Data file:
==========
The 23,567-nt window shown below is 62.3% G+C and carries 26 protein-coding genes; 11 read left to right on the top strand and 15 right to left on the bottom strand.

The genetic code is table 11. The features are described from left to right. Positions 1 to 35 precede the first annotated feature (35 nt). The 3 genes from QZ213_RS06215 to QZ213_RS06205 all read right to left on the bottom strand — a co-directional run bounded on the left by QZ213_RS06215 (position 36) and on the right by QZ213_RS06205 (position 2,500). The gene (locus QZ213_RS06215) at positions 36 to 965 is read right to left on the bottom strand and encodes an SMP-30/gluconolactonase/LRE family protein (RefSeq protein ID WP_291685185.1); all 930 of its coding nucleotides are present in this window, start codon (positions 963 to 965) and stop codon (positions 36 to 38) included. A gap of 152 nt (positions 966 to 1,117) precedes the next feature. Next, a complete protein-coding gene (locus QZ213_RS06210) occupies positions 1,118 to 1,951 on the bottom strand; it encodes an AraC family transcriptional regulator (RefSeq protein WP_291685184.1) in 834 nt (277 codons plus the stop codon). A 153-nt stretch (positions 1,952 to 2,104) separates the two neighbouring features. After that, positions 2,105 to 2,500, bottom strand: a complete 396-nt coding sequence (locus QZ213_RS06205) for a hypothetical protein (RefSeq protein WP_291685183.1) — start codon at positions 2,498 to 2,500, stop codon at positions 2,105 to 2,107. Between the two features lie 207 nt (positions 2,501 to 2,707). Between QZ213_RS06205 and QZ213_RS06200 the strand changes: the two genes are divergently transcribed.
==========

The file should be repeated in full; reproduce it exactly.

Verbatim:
The 23,567-nt window shown below is 62.3% G+C and carries 26 protein-coding genes; 11 read left to right on the top strand and 15 right to left on the bottom strand.

The genetic code is table 11. The features are described from left to right. Positions 1 to 35 precede the first annotated feature (35 nt). The 3 genes from QZ213_RS06215 to QZ213_RS06205 all read right to left on the bottom strand — a co-directional run bounded on the left by QZ213_RS06215 (position 36) and on the right by QZ213_RS06205 (position 2,500). The gene (locus QZ213_RS06215) at positions 36 to 965 is read right to left on the bottom strand and encodes an SMP-30/gluconolactonase/LRE family protein (RefSeq protein ID WP_291685185.1); all 930 of its coding nucleotides are present in this window, start codon (positions 963 to 965) and stop codon (positions 36 to 38) included. A gap of 152 nt (positions 966 to 1,117) precedes the next feature. Next, a complete protein-coding gene (locus QZ213_RS06210) occupies positions 1,118 to 1,951 on the bottom strand; it encodes an AraC family transcriptional regulator (RefSeq protein WP_291685184.1) in 834 nt (277 codons plus the stop codon). A 153-nt stretch (positions 1,952 to 2,104) separates the two neighbouring features. After that, positions 2,105 to 2,500, bottom strand: a complete 396-nt coding sequence (locus QZ213_RS06205) for a hypothetical protein (RefSeq protein WP_291685183.1) — start codon at positions 2,498 to 2,500, stop codon at positions 2,105 to 2,107. Between the two features lie 207 nt (positions 2,501 to 2,707). Between QZ213_RS06205 and QZ213_RS06200 the strand changes: the two genes are divergently transcribed.